May 20 will see the release of a movie about a rookie reporter who uncovers a series of mysterious deaths while investigating road safety violations in Bengaluru. In Pavan Kumar’s U Turn, Rachna tracks down the vehicle owners who move the barriers on a busy flyover to make dangerous turns in the middle of the stretch to save time. The first such offender she meets dies mysteriously, and Rachna is blamed for the death. Nayak, a sympathetic police inspector, helps her establish her innocence, even as her recently acquired boyfriend Aditya shakes his hennaed curls in befuddlement.
U Turn isn’t as intricately plotted or convincing as Pavan Kumar’s 2013 sleeper hit Lucia, but it’s absorbing enough, has a vigilante aspect that will appeal to metropolis dwellers, and realistic performances from the refreshingly unglamourous cast. And oh, did we mention that U Turn is in Kannada and being released with English subtitles by Drishyam Films?
Every Friday, films from around India compete for screens with Hindi and Hollywood releases. The number of Bengali, Tamil, Marathi and now Kannada films that are being released with subtitles in the cash-cow centres of Mumbai and Delhi is small, but the volumes could grow if the trade and moviegoers set aside their reservations about subtitled movies.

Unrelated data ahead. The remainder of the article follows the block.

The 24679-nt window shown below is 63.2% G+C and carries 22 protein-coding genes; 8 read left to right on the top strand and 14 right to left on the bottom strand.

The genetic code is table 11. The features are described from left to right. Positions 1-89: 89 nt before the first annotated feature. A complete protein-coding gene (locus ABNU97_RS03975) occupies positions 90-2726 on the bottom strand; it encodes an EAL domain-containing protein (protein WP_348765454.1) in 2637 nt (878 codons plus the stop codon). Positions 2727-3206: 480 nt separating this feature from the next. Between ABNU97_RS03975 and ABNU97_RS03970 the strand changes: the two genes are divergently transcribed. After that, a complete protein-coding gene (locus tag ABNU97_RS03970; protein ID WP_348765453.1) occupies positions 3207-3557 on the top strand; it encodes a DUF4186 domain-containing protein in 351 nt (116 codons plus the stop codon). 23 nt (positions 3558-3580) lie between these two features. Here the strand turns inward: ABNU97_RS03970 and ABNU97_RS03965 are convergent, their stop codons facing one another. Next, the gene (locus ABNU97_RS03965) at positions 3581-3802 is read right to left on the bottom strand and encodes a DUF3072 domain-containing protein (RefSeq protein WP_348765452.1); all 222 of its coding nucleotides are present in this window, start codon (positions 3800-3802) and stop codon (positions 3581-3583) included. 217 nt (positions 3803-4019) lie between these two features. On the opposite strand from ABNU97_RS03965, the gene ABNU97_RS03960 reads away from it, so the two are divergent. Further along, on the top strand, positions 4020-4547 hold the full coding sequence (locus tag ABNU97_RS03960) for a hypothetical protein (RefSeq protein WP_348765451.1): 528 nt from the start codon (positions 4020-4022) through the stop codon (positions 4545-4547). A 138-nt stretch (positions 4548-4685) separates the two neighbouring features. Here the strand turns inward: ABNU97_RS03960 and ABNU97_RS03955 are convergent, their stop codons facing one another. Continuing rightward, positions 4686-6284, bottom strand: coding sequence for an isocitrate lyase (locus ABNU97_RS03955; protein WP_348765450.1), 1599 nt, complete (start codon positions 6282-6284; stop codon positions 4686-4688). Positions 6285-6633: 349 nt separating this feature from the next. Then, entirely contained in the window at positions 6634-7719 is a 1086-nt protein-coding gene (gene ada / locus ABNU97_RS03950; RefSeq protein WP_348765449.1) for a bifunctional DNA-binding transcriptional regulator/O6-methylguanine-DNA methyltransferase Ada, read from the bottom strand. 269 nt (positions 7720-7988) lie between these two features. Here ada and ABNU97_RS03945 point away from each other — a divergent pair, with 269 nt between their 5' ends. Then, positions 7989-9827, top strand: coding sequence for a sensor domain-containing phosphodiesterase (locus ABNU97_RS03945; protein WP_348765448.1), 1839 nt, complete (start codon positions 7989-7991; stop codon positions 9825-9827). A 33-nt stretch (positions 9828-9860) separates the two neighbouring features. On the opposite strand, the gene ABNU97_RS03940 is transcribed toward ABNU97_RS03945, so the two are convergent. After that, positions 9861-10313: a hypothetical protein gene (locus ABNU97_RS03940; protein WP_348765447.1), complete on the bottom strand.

If the film is of the calibre of Nagraj Manjule’s Marathi romance Sairat, which was released on April 29 with subtitles across Maharashtra and the rest of the country, it's clear that the audiences will flock in. There is no way of calculating how many non-Marathi speakers have contributed to the movie’s phenomenal box office performance (said to be in the range of Rs 55 crores-Rs 60 crores). But it is safe to speculate that subtitling has boosted Sairat’s reception and momentarily shattered the barrier between Marathi and non-Marathi audiences.
Sairat wasn't the only non-Hindi film in national cinema chains recently. The Tamil movie 24, starring leading actor Suriya, was released by Eros Entertainment on May 6 outside Tamil Nadu with subtitles. On May 27, Eros will distribute its co-production Praktan, featuring the hit pair of Bengali superstar Prosenjit Chatterji and Rituparna Sengupta, with subtitles. Previously, subtitled versions of such films as Kaakaa Muttai and Visaranai (both in Tamil) and Killa (in Marathi) have been released outside Tamil Nadu and Maharashtra.If every regional language movie were to be distributed in this manner, might we actually see the creation of a secondary audience beyond the existing captive language markets and greater appreciation for the moviemaking talent beyond Mumbai?
One way that non-Hindi films have travelled to the Hindi belt is through dubbing. Over the years, this well-established practice has brought national fame to the big names of southern India, including Mani Ratnam, Shankar and SS Rajamouli. Dubbing can, however, be a hit-and-miss affair, requiring tremendous skill, an ear for the nuances of Hindi, and some investment by the original producers.